Dr. Yvonne Elet, Associate Professor of the History of Art and Architecture at Vassar College, will present a lecture entitled, Raphael's Garden in Mussolini's Rome and the American Countess Who Made it Modern on Thursday, November 3, from 5–6 p.m. in the Wien Experimental Theatre of the Quick Center for the Arts. This talk will be followed by the opening reception for the exhibition Leonardo Cremonini (1925-2010)— Timeless Monumentality: Paintings from The William Louis-Dreyfus Foundation in the Fairfield University Art Museum's Walsh Gallery.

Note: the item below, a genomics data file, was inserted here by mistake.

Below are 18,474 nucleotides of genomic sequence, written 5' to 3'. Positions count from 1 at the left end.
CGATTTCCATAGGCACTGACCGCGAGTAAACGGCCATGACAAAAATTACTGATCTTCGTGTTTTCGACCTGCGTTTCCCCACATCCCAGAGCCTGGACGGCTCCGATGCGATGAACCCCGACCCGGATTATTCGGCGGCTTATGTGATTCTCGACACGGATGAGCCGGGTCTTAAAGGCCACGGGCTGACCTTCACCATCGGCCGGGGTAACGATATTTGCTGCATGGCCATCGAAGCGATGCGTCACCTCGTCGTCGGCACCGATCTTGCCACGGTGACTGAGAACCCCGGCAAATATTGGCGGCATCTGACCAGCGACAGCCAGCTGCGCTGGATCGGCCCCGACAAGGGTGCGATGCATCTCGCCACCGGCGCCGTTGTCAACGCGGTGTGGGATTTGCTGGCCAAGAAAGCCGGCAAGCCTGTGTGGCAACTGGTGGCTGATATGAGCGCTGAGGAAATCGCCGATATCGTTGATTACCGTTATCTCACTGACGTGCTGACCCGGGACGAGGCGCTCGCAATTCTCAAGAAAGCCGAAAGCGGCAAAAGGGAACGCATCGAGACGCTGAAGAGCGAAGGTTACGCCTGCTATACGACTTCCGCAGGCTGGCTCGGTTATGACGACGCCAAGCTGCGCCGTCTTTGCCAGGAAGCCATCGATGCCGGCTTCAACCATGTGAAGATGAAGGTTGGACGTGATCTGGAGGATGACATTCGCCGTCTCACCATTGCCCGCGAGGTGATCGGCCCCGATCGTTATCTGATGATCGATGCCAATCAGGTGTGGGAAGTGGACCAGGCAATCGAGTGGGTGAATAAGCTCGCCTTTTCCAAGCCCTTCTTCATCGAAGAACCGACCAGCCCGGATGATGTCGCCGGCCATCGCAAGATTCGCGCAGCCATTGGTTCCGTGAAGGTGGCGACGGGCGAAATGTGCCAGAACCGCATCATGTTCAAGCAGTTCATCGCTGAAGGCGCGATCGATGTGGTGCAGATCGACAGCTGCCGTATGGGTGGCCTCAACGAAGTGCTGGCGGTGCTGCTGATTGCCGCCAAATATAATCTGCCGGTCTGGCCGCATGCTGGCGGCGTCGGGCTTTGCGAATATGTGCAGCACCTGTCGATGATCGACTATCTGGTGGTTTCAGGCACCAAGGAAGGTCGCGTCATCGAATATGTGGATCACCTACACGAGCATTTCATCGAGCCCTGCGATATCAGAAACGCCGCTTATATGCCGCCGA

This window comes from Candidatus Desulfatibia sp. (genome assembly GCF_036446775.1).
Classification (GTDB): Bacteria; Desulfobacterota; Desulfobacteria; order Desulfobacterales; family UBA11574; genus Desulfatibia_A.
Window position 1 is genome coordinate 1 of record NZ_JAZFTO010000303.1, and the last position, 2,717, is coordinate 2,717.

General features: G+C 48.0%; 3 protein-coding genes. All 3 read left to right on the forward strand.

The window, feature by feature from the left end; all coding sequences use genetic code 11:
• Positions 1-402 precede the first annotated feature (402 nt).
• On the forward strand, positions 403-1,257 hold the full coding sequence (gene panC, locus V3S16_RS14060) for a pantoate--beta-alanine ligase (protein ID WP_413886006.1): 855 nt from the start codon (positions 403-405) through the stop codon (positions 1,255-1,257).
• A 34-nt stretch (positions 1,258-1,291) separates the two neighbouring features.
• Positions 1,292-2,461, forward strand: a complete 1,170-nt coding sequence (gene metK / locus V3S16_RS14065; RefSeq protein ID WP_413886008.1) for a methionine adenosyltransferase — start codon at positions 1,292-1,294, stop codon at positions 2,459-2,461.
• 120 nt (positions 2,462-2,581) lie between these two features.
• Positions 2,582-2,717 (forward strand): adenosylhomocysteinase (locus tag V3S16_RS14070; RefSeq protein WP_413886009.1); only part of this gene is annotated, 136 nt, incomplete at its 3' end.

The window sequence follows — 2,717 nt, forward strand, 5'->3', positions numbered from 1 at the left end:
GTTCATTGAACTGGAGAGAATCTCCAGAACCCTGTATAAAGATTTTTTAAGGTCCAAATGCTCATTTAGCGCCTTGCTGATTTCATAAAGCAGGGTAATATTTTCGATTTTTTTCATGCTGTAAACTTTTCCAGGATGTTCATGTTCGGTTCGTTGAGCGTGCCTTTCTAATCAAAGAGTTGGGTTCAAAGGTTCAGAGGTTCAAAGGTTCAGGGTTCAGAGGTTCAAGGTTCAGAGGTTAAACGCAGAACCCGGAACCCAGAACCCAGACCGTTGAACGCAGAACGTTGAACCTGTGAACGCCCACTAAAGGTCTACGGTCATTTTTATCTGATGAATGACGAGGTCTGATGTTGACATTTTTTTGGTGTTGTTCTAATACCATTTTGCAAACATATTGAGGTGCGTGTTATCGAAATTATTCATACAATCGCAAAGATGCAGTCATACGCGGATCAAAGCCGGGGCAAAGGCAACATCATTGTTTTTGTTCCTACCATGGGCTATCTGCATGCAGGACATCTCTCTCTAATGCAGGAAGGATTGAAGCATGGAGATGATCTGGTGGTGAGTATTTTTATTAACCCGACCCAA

The lecture will focus on Dorothy Cadwell Taylor, the Countess di Frasso, a flamboyant American heiress and socialite, who, with her husband, Count Carlo Dentice di Frasso, transformed the run-down Villa Madama in Rome into a modern paradise. This important monument was Raphael’s late masterwork of landscape, architecture, and decoration, which came to be known as the paradigm of the Roman Renaissance villa. The DiFrasso restoration of this significant site during the Fascist era, and in particular its gardens, is a revealing instance of the appropriation of history in the forging of Italian modernist culture.